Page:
Resources on Teen Suicide

April 12, 2000 4 min read
Selected Suicide Prevention and Research Organizations | Related fromEducation Week‘s Archives | Other Related Articles | Violence and Violence Prevention Links | Personal Web Sites Relating to Suicide

Selected Suicide Prevention and Research Organizations:

The American Foundation for Suicide Prevention includes links and information on the latest suicide prevention research.

The National Alliance for the Mentally Ill provides information about teenage suicide, including facts, family support and self-help groups, as well as suicide information links.

For suicide statistics and safety information, visit the National Center for Injury Prevention and Control, Centers for Disease Control and Prevention.

The National Institute of Mental Health answers frequently asked questions about suicide.

Suicide Awareness, Voices of Education, an education organization, offers a guide to depression for students.

The Suicide Information and Education Centre is a Canadian organization that maintains a list of international organizations investigating suicide and suicide prevention.

The Suicide Prevention Advocacy Network is a nonprofit organization dedicated to creating an effective national suicide prevention strategy. SPAN’s goal is to reduce the national suicide rate by the year 2010.

From Education Week’s Archives:

“Bipartisan Panel Urges More Federal Funding To Curb Youth Violence,” March 22, 2000.

“Who’s To Blame?,” from the March 2000 issue of Teacher Magazine, a follow-up to “Casting Blame,” a November/December 1994 Teacher Magazine story addressing the issue of whether or not school districts should be held accountable for suicides committed on school grounds.

“Panel Explores Entertainment-
Violence Link,”
May 12, 1999.

“Clinton, Congress Zero In on Youth Violence,” May 5, 1999.

“The Silent Gender Gap,” Commentary, Nov. 17, 1999.

“Teens Meet With Clinton, Hill Leaders on Violence” Oct. 27, 1999.

“The Truths We Must Face To Curb Youth Violence,” June 9, 1999.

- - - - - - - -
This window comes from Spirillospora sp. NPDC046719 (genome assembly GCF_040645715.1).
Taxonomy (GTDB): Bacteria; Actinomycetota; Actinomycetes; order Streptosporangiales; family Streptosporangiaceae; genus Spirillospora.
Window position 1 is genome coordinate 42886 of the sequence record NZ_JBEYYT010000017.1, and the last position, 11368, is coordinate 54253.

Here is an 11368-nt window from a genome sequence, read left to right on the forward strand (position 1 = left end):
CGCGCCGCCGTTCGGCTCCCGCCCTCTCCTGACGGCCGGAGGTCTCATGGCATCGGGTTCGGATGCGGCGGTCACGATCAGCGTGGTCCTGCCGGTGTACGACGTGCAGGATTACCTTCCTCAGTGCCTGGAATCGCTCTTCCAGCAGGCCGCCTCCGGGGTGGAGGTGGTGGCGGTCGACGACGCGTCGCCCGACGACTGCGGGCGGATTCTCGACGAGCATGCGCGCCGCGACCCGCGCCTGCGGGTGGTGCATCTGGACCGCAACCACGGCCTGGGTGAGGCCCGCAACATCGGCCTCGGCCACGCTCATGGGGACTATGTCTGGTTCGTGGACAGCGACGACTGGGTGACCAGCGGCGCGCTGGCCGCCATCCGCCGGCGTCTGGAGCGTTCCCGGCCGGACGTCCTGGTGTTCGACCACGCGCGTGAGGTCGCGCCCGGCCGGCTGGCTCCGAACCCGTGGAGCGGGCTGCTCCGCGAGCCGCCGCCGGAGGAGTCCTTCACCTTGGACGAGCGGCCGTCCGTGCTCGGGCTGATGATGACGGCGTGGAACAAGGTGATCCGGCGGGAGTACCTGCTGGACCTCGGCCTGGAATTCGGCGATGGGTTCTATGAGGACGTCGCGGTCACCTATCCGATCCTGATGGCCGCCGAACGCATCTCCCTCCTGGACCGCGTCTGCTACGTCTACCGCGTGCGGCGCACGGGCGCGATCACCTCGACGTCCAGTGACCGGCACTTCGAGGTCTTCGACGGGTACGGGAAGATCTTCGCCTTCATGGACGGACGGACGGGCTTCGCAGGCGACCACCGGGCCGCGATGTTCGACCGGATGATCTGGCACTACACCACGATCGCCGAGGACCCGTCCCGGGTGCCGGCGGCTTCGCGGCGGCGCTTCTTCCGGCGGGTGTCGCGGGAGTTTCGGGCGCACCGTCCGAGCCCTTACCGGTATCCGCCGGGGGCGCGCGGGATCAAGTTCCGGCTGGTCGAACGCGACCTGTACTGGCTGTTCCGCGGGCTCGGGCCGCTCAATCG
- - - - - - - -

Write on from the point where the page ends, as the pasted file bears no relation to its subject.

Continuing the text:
“Increased Suicide Rate for Blacks Puts Prevention Efforts in Doubt,” April 1, 1998.

Other Articles of Interest:

Read the Surgeon General’s “Call to Action to Prevent Suicide, 1999.”

Read a transcript from In the Mix, PBS‘s “reality television for teens": “Depression: On the Edge.”

Read an interview with Leon A. Rosenberg, Ph.D., director of the Children’s Mental Health Center at the Johns Hopkins Medical Institutions, “Recognizing Mental Illness in Children,” from Discovery Health, Jan. 23, 1998.

Read “Preventing Teen Suicide Begins With Straight Talk,” from U.S. News and World Report, Dec. 20, 1999.

“Escaping From the Darkness,”Time Magazine, May 31, 1999. Drugs like Prozac, Paxil, and Luvox can work wonders for clinically depressed kids. But, Time asks, what about the long-term consequences?

“Emotional Ills Tied to Stunted Growth in Girls,”The New York Times, June 26, 1996, discusses the connection between depression, growth, biology, and the mind-body link.

Read “Searching for a Way Out: Stopping Gay Suicide,” from Digitas, a student-run project at Harvard University.

From, a project of the Nemours Foundation Center for Children’s Health Media:

Review an chat with Dr. Herbert Hendin, medical director of the American Foundation for Suicide Prevention, on “The Warning Signs of Teen Suicide,” April 22, 1999.

Read an excerpt discussing “The Boy Code: “Everything’s Just Fine,” from Real Boys: Rescuing Our Sons from the Myths of Boyhood by William Pollack, Ph.D., co- director of the Center for Men at McLean Hospital/Harvard Medical School, courtesy of Parents Place.

Read “The Health of Adolescent Boys: Commonwealth Fund Survey Findings,” and “The Commonwealth Fund Survey of the Health of Adolescent Girls,” July 1998, from the Commonwealth Fund.

Young journalists from Children’s Express speak with three teenage girls who tried to take the ultimate way out in a special report on “Teen Suicide.”

Links to Information About Violence and Violence Prevention:

The Center for the Study and Prevention of Violence offers several chapters from its research report, Violence in American Schools, published in 1998. CSPV has chosen ten model violence prevention programs from a rigorous review of more than 450. Programs meeting less rigorous review standards are dubbed “promising.”

Emory University’s Violence Studies Program maintains a comprehensive list of links to other violence studies programs.

Links to Personal Web Sites Dealing With Suicide:

“Portrait of a Son’s Suicide: Bill’s Story,” by his mother, Gabi Clayton, from a collection of pages devoted to the issue of gay male teen suicide.

“Children and Depression,” from Wings of Madness: A Depression Guide, a personal Web site. Includes a list of links to national suicide and mental health organizations, articles of interest, booklets, and chats.

—Compiled by Rebecca Viksnins